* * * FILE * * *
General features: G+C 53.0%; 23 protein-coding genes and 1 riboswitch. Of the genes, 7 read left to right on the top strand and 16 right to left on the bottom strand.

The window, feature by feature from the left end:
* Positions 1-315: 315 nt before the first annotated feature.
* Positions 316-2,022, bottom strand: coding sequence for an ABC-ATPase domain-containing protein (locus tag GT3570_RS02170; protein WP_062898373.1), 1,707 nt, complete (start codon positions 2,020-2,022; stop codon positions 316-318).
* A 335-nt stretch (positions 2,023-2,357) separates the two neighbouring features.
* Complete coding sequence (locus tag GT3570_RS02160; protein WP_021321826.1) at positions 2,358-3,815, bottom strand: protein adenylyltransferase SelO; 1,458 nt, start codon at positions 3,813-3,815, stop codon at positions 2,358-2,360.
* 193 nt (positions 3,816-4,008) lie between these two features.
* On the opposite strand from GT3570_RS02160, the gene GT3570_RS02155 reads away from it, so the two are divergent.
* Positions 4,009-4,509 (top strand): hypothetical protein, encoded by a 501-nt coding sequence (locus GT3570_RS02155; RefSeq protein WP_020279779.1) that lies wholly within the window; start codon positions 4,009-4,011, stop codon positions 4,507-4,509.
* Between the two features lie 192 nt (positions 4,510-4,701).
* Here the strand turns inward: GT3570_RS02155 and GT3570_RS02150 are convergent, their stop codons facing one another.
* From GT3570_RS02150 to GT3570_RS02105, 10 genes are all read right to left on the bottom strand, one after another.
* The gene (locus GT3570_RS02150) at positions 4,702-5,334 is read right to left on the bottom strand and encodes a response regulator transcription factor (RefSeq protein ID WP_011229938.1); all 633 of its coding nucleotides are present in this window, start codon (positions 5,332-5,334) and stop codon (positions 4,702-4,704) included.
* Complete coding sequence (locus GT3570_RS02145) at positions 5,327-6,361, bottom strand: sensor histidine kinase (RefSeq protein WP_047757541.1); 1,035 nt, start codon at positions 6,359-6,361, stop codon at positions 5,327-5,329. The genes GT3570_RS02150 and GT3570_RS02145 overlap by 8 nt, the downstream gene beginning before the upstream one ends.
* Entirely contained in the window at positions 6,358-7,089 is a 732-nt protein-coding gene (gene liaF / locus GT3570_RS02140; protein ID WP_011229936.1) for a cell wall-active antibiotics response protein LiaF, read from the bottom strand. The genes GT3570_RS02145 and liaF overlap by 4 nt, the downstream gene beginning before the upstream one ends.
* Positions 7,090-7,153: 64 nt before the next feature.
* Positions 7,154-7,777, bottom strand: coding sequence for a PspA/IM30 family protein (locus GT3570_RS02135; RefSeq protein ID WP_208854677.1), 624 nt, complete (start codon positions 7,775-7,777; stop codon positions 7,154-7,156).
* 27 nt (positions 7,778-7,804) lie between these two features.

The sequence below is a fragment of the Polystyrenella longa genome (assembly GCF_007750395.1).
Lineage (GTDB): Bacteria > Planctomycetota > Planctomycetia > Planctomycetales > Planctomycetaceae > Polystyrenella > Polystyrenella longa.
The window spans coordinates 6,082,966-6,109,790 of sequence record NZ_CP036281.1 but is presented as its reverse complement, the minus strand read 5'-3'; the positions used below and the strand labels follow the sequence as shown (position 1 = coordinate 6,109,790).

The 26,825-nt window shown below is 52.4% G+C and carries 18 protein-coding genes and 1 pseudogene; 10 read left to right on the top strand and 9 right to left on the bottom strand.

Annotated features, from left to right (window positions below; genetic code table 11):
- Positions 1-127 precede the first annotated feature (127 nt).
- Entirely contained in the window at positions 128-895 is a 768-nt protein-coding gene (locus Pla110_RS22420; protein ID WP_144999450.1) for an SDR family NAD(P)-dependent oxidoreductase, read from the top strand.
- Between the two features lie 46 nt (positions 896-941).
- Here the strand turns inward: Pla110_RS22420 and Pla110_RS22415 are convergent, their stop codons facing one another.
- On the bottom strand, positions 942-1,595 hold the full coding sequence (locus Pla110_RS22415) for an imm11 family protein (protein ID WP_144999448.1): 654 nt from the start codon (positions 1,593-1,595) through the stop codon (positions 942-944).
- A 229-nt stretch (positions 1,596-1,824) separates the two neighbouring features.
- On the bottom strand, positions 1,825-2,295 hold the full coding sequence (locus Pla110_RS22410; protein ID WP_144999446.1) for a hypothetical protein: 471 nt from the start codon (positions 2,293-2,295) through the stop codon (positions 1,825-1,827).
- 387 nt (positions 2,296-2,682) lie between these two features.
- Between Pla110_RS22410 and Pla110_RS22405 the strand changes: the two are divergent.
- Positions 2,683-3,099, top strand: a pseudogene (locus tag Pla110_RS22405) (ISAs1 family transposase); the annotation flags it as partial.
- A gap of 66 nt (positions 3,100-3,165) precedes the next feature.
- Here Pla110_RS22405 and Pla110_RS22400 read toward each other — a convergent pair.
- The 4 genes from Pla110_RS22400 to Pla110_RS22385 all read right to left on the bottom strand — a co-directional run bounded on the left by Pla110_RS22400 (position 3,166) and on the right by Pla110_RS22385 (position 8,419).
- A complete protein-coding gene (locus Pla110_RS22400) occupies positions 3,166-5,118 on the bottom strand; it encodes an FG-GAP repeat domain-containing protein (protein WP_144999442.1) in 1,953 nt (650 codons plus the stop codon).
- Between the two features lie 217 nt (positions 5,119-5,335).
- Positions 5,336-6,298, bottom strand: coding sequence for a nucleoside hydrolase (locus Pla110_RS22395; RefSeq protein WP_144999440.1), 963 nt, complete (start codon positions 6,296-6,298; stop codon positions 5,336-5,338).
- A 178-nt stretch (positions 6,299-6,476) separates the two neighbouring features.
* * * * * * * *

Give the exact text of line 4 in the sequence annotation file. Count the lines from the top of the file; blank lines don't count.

* Positions 316-2,022, bottom strand: coding sequence for an ABC-ATPase domain-containing protein (locus tag GT3570_RS02170; protein WP_062898373.1), 1,707 nt, complete (start codon positions 2,020-2,022; stop codon positions 316-318).